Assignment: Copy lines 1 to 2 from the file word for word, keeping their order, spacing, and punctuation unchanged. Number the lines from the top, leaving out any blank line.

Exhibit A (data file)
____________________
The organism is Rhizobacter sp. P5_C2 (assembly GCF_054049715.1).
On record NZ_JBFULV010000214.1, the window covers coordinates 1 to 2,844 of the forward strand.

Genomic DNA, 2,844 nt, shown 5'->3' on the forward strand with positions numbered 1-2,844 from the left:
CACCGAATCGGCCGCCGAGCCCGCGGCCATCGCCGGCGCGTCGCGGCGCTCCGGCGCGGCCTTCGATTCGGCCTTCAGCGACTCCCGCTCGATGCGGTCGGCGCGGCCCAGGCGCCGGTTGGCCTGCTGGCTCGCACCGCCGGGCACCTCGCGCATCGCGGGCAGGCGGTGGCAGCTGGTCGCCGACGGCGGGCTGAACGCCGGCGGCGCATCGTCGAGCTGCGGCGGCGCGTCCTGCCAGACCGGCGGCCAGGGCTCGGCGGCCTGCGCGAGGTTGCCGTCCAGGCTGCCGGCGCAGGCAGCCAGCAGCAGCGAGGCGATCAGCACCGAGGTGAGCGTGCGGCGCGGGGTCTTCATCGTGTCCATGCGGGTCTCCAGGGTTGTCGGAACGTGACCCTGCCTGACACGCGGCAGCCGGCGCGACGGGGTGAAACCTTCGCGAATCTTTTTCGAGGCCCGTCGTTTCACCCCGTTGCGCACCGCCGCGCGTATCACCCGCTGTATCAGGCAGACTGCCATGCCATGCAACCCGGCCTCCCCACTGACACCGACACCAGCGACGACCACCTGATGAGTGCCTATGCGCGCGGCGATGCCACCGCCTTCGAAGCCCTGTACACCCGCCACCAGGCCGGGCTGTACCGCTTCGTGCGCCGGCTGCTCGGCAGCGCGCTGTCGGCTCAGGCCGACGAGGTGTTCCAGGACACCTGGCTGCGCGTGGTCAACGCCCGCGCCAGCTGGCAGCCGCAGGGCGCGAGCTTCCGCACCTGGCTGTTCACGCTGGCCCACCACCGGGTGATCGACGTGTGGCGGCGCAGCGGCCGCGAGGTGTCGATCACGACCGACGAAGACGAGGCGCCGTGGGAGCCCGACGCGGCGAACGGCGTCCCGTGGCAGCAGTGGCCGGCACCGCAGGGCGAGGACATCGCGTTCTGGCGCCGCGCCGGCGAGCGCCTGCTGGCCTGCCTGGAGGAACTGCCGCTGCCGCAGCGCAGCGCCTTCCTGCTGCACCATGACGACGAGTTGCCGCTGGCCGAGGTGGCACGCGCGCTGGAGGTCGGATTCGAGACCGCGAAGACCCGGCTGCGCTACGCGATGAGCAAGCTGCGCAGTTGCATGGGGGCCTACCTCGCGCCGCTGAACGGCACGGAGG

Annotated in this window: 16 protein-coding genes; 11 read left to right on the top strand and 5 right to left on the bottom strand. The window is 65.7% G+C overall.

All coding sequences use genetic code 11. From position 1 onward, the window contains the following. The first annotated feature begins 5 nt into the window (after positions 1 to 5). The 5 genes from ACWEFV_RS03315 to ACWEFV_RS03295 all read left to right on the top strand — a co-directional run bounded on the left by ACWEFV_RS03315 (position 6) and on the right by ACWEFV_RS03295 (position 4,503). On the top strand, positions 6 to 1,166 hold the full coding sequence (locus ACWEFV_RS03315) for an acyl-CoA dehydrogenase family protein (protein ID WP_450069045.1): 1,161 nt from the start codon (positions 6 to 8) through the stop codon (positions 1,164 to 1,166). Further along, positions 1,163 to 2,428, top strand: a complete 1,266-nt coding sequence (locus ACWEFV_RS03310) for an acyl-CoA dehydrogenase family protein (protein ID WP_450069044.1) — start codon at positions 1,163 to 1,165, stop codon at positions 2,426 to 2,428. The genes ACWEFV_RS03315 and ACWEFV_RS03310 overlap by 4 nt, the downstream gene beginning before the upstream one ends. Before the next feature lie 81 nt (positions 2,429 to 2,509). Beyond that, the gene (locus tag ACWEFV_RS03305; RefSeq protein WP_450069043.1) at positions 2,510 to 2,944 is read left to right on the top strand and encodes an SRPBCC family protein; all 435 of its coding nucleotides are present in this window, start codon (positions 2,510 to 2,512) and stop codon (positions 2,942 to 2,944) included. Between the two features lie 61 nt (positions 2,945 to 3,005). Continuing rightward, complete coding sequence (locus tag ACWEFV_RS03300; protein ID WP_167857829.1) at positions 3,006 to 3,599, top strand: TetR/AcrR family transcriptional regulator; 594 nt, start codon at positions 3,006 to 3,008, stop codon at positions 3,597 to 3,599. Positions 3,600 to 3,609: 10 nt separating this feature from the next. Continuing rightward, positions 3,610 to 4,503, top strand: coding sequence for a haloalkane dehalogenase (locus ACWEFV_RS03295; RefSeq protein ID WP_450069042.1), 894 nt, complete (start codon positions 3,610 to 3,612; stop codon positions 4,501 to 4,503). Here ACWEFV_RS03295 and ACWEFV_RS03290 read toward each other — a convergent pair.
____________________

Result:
The organism is Rhizobacter sp. P5_C2 (assembly GCF_054049715.1).
On record NZ_JBFULV010000214.1, the window covers coordinates 1 to 2,844 of the forward strand.